Printer Friendly

The results of a study published in the American Journal of Medicine suggest there is an association between aspirin use and a decreased risk of developing type 2 diabetes.

"Analytic studies on aspirin or non-aspirin nonsteroidal antiinflammatory drugs (NSAIDs) and the risk of diabetes" outside of clinical trials are limited, write Dr. Yasuaki Hayashino, of the University Graduate School of Medicine, Kyoto, Japan, and colleagues. To investigate, the researchers analyzed data from the Physician's Health Study, which includes 22,071 apparently healthy male physicians, and has accumulated 22 years of follow-up data. The participants provide self reports of history of diabetes, aspirin use, and various lifestyle factors at study entry and in yearly follow-up questionnaires. A total of 1719 cases of diabetes were reported during follow-up. The men who reported taking any aspirin were 14% less likely to develop diabetes, compared with those who did not take aspirin.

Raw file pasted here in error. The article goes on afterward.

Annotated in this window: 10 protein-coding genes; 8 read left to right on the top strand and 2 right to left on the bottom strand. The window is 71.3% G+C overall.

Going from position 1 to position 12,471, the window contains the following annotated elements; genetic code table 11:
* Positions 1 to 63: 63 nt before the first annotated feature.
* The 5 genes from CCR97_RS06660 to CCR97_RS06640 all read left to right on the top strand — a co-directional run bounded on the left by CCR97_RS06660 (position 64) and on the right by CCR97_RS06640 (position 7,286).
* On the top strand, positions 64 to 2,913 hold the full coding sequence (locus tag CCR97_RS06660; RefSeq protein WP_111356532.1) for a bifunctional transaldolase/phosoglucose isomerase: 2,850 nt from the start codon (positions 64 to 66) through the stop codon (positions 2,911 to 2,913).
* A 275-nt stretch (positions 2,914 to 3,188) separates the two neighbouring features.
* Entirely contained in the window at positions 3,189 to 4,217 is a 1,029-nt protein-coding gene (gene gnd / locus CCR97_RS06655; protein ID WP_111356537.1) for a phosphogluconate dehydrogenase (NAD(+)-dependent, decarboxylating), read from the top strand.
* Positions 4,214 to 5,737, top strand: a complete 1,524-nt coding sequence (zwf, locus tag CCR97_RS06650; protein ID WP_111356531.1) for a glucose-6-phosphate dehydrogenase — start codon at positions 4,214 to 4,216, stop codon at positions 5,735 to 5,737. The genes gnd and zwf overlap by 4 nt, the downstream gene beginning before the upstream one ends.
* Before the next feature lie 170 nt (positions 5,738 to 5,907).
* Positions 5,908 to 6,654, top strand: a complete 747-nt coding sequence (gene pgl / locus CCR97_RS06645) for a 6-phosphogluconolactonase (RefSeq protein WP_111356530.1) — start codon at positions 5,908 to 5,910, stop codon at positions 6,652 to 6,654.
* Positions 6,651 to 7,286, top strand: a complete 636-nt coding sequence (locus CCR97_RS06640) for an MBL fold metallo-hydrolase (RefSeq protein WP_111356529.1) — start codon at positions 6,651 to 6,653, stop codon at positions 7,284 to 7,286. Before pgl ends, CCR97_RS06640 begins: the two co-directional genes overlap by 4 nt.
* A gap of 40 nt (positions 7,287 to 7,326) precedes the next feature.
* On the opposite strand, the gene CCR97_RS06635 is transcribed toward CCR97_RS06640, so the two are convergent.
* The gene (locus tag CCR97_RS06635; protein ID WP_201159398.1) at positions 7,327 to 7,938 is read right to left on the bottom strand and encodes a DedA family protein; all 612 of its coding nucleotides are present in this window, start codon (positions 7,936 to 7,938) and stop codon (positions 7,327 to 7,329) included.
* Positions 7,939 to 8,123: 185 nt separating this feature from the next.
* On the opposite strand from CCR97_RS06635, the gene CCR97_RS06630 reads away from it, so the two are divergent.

Non-aspirin NSAIDs were not associated with a decreased risk of developing diabetes. "Decreased risk of type 2 diabetes may be added to the list of clinical benefits of aspirin," Hayashino and colleagues conclude. "Future studies are warranted to further investigate this association."
COPYRIGHT 2009 MedContent Media, Inc.
No portion of this article can be reproduced without the express written permission from the copyright holder.
Copyright 2009 Gale, Cengage Learning. All rights reserved.

Article Details
Printer friendly Cite/link Email Feedback
Article Type:Brief article
Geographic Code:1USA
Date:Apr 27, 2009
Previous Article:A Schering-Plough Corp (Kenilworth NJ) drug knocked the hepatitis C virus down to undetectable levels in three-fourths of patients in a mid-stage...
Next Article:Vertex Pharmaceutical Inc's (Cambridge MA) experimental hepatitis C drug telaprevir wiped out signs of the infection in half of patients with...

Terms of use | Copyright © 2018 Farlex, Inc. | Feedback | For webmasters